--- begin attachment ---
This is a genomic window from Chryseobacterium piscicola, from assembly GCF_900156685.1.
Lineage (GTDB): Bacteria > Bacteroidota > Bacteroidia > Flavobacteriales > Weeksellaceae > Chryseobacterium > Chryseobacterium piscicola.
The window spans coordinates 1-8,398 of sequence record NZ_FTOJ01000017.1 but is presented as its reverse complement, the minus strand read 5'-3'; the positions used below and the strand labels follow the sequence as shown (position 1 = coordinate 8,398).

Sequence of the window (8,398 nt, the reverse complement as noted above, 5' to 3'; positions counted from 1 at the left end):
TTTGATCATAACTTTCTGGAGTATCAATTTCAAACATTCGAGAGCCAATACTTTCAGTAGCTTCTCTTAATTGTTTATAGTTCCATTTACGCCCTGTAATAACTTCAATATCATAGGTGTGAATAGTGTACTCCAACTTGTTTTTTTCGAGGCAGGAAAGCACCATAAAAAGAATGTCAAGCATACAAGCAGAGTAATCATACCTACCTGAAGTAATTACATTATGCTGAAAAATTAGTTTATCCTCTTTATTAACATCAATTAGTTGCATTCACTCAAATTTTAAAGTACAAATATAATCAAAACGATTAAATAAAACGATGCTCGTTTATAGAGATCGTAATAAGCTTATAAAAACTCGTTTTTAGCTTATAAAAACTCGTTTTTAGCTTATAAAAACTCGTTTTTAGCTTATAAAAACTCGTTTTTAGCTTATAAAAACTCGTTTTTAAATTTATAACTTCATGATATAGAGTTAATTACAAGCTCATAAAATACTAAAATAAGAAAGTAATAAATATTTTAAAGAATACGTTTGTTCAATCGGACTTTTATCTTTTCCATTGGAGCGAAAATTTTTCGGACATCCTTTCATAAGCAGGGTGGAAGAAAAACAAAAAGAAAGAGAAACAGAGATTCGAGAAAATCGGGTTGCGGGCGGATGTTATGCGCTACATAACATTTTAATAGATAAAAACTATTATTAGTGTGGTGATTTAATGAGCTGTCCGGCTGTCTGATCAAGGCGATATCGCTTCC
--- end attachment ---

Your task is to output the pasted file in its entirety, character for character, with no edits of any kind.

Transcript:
This is a genomic window from Chryseobacterium piscicola, from assembly GCF_900156685.1.
Lineage (GTDB): Bacteria > Bacteroidota > Bacteroidia > Flavobacteriales > Weeksellaceae > Chryseobacterium > Chryseobacterium piscicola.
The window spans coordinates 1-8,398 of sequence record NZ_FTOJ01000017.1 but is presented as its reverse complement, the minus strand read 5'-3'; the positions used below and the strand labels follow the sequence as shown (position 1 = coordinate 8,398).

Sequence of the window (8,398 nt, the reverse complement as noted above, 5' to 3'; positions counted from 1 at the left end):
TTTGATCATAACTTTCTGGAGTATCAATTTCAAACATTCGAGAGCCAATACTTTCAGTAGCTTCTCTTAATTGTTTATAGTTCCATTTACGCCCTGTAATAACTTCAATATCATAGGTGTGAATAGTGTACTCCAACTTGTTTTTTTCGAGGCAGGAAAGCACCATAAAAAGAATGTCAAGCATACAAGCAGAGTAATCATACCTACCTGAAGTAATTACATTATGCTGAAAAATTAGTTTATCCTCTTTATTAACATCAATTAGTTGCATTCACTCAAATTTTAAAGTACAAATATAATCAAAACGATTAAATAAAACGATGCTCGTTTATAGAGATCGTAATAAGCTTATAAAAACTCGTTTTTAGCTTATAAAAACTCGTTTTTAGCTTATAAAAACTCGTTTTTAGCTTATAAAAACTCGTTTTTAGCTTATAAAAACTCGTTTTTAAATTTATAACTTCATGATATAGAGTTAATTACAAGCTCATAAAATACTAAAATAAGAAAGTAATAAATATTTTAAAGAATACGTTTGTTCAATCGGACTTTTATCTTTTCCATTGGAGCGAAAATTTTTCGGACATCCTTTCATAAGCAGGGTGGAAGAAAAACAAAAAGAAAGAGAAACAGAGATTCGAGAAAATCGGGTTGCGGGCGGATGTTATGCGCTACATAACATTTTAATAGATAAAAACTATTATTAGTGTGGTGATTTAATGAGCTGTCCGGCTGTCTGATCAAGGCGATATCGCTTCC